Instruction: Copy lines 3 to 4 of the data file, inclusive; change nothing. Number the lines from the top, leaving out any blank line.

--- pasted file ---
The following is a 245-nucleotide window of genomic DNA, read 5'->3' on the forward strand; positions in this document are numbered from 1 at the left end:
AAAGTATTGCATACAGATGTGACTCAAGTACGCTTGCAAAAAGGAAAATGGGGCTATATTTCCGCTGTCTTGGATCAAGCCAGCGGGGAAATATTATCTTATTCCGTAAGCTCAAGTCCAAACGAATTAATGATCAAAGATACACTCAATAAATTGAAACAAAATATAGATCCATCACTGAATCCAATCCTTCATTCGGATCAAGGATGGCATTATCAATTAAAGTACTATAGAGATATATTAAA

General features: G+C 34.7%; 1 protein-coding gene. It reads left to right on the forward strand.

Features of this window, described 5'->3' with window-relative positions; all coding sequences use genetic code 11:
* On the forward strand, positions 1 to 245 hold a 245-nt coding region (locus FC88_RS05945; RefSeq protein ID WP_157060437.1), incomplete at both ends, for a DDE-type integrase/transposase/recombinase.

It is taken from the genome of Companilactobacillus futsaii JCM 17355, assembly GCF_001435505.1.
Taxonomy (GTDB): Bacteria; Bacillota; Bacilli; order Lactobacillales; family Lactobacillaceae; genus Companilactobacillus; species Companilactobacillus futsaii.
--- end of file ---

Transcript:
General features: G+C 34.7%; 1 protein-coding gene. It reads left to right on the forward strand.

Features of this window, described 5'->3' with window-relative positions; all coding sequences use genetic code 11: